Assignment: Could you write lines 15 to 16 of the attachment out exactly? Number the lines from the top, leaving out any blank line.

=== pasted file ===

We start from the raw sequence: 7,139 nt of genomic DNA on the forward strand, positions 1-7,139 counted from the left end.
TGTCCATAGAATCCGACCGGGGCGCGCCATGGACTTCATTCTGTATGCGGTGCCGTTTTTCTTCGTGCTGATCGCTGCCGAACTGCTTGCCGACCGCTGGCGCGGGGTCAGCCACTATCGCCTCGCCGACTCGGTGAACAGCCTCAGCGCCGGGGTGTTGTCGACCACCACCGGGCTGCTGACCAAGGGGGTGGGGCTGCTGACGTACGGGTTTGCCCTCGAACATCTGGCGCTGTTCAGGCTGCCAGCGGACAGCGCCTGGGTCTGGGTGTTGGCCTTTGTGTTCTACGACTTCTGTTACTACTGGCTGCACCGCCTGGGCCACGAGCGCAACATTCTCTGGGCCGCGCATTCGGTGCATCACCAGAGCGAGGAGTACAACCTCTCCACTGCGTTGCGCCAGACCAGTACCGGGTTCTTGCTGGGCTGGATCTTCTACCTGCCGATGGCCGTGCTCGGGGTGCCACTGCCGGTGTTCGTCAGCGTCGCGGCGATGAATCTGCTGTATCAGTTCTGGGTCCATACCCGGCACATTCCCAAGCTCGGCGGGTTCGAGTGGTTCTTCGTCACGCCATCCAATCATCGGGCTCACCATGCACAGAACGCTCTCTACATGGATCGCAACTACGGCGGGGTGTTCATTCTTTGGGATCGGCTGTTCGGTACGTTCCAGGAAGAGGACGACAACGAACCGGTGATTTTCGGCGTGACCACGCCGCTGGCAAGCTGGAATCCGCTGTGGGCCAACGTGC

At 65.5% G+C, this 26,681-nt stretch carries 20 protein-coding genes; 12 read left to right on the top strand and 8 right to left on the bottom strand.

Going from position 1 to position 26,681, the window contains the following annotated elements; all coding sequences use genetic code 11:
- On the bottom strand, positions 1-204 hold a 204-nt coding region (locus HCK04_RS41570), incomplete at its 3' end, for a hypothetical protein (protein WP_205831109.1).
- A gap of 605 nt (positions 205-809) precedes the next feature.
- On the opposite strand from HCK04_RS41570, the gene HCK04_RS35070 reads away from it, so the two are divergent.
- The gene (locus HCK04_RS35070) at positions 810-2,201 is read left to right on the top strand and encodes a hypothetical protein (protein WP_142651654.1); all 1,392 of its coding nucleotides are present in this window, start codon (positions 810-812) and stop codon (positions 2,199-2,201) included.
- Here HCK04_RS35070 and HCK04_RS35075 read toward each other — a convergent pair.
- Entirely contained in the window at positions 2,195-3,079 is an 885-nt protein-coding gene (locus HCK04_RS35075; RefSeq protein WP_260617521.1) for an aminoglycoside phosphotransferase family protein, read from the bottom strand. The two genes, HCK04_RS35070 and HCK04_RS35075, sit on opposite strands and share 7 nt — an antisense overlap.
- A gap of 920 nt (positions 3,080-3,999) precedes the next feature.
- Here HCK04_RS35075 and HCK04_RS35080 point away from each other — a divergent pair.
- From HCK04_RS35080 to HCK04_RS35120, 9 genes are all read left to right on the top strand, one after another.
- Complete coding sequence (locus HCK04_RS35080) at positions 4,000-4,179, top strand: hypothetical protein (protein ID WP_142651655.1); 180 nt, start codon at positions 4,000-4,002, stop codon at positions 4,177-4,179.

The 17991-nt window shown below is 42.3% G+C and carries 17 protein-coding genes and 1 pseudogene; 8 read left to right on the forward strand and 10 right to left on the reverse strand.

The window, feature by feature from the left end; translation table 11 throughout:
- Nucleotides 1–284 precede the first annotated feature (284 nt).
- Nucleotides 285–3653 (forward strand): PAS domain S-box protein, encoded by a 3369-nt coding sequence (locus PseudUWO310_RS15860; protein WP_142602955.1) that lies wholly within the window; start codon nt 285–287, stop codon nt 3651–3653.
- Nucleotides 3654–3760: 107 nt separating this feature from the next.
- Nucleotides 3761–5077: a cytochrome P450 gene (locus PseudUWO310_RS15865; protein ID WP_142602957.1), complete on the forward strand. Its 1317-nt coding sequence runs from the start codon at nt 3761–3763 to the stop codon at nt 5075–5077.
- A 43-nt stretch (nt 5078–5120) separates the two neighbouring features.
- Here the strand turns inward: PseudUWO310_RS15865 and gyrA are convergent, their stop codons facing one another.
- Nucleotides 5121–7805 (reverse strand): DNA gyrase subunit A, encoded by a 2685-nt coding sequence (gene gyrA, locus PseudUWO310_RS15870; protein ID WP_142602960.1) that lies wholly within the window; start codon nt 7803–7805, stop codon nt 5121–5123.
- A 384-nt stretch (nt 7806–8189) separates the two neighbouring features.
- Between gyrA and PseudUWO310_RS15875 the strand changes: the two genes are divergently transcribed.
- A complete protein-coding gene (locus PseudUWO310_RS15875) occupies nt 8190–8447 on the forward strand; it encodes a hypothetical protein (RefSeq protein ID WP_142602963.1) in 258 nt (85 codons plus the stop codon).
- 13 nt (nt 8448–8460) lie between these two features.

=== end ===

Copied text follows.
The 17991-nt window shown below is 42.3% G+C and carries 17 protein-coding genes and 1 pseudogene; 8 read left to right on the forward strand and 10 right to left on the reverse strand.

The window, feature by feature from the left end; translation table 11 throughout: